NOAA 2004-R431
Contact: Ben Sherman
NOAA News Releases 2004
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Gray’s Reef National Marine Sanctuary (GRNMS) has created a new poster spotlighting the fascinating, tiny creatures that live under the sand of the sanctuary floor. Barely visible to the naked eye, when viewed under a microscope these creatures look like the sea monsters of old legends - hence the poster’s name, “Sea Monsters in the Sand.” The U.S. Department of Commerce’s National Oceanic and Atmospheric Administration (NOAA) manages Gray’s Reef Sanctuary.

The “Sea Monsters in the Sand” poster was created through a partnership between NOAA’s National Ocean Service, National Centers for Coastal Ocean Science, Center for Coastal Environmental Health and Biomolecular Research, the Skidaway Institute of Oceanography and GRNMS. Sarah Hopfensperger, Cindy Cooksey and Jeff Hyland are the authors.

The poster may be viewed on a companion Web site,, which provides additional insight and information on the tiny creatures. Limited copies of the poster are available from the sanctuary.

In addition, two favorite Gray’s Reef posters have received a makeover and also are again available. The “Invertebrates of the Reef” poster hangs in many classrooms but has been out of print for a long time. It has returned with new taxonomy information on a couple of sanctuary residents. The “Georgia” poster has been revised to show one of the attention-getting species of the sanctuary - the threatened loggerhead sea turtle.

Designated in 1981, GRNMS is one of the largest near shore live-bottom reefs off the southeastern United States, encompassing approximately 17 square nautical miles. GRNMS consists of a series of sandstone outcroppings and ledges up to ten feet in height, in a predominantly sandy, flat-bottomed sea floor. The live bottom and ledge habitat support an abundant reef fish and invertebrate community. Loggerhead sea turtles, a threatened species, also use Gray’s Reef year-round for foraging and resting, and the reef is within the known winter calving ground for the highly endangered North Atlantic Right Whale.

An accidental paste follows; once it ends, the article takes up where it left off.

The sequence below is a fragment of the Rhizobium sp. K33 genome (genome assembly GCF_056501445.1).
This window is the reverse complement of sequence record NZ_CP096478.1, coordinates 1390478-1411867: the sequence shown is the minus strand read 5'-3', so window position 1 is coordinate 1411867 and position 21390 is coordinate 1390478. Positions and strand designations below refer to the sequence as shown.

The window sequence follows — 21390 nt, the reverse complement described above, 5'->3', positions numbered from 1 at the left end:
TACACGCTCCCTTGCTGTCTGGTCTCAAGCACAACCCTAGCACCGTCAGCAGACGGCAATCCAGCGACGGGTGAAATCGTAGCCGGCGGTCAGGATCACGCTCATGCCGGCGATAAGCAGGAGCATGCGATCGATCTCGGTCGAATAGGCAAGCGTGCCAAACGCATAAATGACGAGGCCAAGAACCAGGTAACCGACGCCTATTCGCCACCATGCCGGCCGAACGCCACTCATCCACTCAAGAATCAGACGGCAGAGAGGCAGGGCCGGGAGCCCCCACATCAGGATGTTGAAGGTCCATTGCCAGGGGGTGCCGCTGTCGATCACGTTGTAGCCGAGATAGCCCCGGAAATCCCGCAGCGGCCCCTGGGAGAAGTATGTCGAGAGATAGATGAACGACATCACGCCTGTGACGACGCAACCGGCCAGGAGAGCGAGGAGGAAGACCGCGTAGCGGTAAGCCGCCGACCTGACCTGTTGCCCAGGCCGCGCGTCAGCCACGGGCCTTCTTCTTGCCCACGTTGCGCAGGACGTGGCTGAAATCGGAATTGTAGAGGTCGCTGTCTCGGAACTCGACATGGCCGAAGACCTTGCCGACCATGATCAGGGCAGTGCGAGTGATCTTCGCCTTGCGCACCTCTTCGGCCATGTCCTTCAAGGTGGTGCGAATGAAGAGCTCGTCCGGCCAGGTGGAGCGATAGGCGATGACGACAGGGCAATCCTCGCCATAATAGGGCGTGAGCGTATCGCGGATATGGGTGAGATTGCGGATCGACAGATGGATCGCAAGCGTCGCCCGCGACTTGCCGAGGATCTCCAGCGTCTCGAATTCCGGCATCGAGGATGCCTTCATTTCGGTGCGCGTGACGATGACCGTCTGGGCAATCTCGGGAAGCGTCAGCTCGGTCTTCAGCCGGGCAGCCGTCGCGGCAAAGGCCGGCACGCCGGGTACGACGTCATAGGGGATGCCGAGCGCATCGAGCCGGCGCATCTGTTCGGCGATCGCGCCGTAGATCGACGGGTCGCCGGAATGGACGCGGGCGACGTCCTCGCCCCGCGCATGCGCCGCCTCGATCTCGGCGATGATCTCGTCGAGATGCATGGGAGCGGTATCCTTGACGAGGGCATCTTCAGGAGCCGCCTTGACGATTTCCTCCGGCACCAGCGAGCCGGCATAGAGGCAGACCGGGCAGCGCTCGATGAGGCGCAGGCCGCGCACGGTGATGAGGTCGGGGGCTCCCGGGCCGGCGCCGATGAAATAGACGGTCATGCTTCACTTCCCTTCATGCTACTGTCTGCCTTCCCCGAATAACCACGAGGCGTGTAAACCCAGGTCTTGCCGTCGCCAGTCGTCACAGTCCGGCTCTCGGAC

NOAA’s National Marine Sanctuary Program (NMSP) seeks to increase the public awareness of America’s maritime heritage by conducting scientific research, monitoring, exploration and educational programs. Today, 13 national marine sanctuaries encompass more than 18,000 square miles of America’s ocean and Great Lakes natural and cultural resources.

NOAA’s National Ocean Service manages the NMSP and is dedicated to exploring, understanding, conserving and restoring the nation’s coasts and oceans. The National Ocean Service balances environmental protection with economic prosperity in fulfilling its mission of promoting safe navigation, supporting coastal communities, sustaining coastal habitats and mitigating coastal hazards.

NOAA is dedicated to enhancing economic security and national safety through the prediction and research of weather and climate-related events and providing environmental stewardship of our nation’s coastal and marine resources.

On the Web:


NOAA’s National Ocean Service:

National Marine Sanctuary Program:

Gray's Reef National Marine Sanctuary:

Sea Monsters in the Sand: